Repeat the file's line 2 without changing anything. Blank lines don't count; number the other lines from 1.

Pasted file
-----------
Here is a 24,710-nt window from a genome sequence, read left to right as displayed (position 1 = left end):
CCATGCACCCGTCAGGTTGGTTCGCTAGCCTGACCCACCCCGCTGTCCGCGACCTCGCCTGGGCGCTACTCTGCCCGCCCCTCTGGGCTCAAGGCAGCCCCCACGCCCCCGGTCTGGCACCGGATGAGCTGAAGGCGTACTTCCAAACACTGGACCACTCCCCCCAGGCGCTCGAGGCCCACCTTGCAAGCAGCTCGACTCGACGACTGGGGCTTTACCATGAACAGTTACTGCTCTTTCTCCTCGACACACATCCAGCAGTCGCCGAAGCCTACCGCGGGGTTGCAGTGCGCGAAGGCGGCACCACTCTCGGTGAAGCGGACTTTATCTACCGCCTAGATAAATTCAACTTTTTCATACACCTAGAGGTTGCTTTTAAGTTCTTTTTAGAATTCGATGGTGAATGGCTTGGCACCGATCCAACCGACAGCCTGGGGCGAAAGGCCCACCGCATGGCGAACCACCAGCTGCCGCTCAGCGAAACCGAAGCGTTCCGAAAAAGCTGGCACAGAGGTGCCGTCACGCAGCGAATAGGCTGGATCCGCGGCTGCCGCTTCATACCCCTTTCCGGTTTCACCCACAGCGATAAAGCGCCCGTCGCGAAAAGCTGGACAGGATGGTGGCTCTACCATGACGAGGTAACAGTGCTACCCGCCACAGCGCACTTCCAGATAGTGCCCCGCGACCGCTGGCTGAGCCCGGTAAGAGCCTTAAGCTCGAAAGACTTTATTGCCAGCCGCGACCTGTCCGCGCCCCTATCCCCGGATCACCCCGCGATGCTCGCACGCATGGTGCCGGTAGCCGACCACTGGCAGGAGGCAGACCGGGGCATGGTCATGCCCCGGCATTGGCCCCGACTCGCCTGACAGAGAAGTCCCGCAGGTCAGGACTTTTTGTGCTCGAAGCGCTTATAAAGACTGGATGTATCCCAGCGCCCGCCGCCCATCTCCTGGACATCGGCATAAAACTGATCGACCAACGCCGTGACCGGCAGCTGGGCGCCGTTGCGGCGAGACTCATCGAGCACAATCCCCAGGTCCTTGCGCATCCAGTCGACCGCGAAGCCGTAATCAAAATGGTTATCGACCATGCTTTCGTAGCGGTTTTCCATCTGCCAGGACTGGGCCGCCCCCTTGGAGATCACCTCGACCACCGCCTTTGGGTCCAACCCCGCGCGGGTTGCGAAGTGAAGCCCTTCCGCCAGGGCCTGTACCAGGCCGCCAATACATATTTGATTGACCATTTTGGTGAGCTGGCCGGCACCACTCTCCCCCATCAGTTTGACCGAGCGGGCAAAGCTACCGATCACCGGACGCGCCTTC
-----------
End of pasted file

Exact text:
CCATGCACCCGTCAGGTTGGTTCGCTAGCCTGACCCACCCCGCTGTCCGCGACCTCGCCTGGGCGCTACTCTGCCCGCCCCTCTGGGCTCAAGGCAGCCCCCACGCCCCCGGTCTGGCACCGGATGAGCTGAAGGCGTACTTCCAAACACTGGACCACTCCCCCCAGGCGCTCGAGGCCCACCTTGCAAGCAGCTCGACTCGACGACTGGGGCTTTACCATGAACAGTTACTGCTCTTTCTCCTCGACACACATCCAGCAGTCGCCGAAGCCTACCGCGGGGTTGCAGTGCGCGAAGGCGGCACCACTCTCGGTGAAGCGGACTTTATCTACCGCCTAGATAAATTCAACTTTTTCATACACCTAGAGGTTGCTTTTAAGTTCTTTTTAGAATTCGATGGTGAATGGCTTGGCACCGATCCAACCGACAGCCTGGGGCGAAAGGCCCACCGCATGGCGAACCACCAGCTGCCGCTCAGCGAAACCGAAGCGTTCCGAAAAAGCTGGCACAGAGGTGCCGTCACGCAGCGAATAGGCTGGATCCGCGGCTGCCGCTTCATACCCCTTTCCGGTTTCACCCACAGCGATAAAGCGCCCGTCGCGAAAAGCTGGACAGGATGGTGGCTCTACCATGACGAGGTAACAGTGCTACCCGCCACAGCGCACTTCCAGATAGTGCCCCGCGACCGCTGGCTGAGCCCGGTAAGAGCCTTAAGCTCGAAAGACTTTATTGCCAGCCGCGACCTGTCCGCGCCCCTATCCCCGGATCACCCCGCGATGCTCGCACGCATGGTGCCGGTAGCCGACCACTGGCAGGAGGCAGACCGGGGCATGGTCATGCCCCGGCATTGGCCCCGACTCGCCTGACAGAGAAGTCCCGCAGGTCAGGACTTTTTGTGCTCGAAGCGCTTATAAAGACTGGATGTATCCCAGCGCCCGCCGCCCATCTCCTGGACATCGGCATAAAACTGATCGACCAACGCCGTGACCGGCAGCTGGGCGCCGTTGCGGCGAGACTCATCGAGCACAATCCCCAGGTCCTTGCGCATCCAGTCGACCGCGAAGCCGTAATCAAAATGGTTATCGACCATGCTTTCGTAGCGGTTTTCCATCTGCCAGGACTGGGCCGCCCCCTTGGAGATCACCTCGACCACCGCCTTTGGGTCCAACCCCGCGCGGGTTGCGAAGTGAAGCCCTTCCGCCAGGGCCTGTACCAGGCCGCCAATACATATTTGATTGACCATTTTGGTGAGCTGGCCGGCACCACTCTCCCCCATCAGTTTGACCGAGCGGGCAAAGCTACCGATCACCGGACGCGCCTTC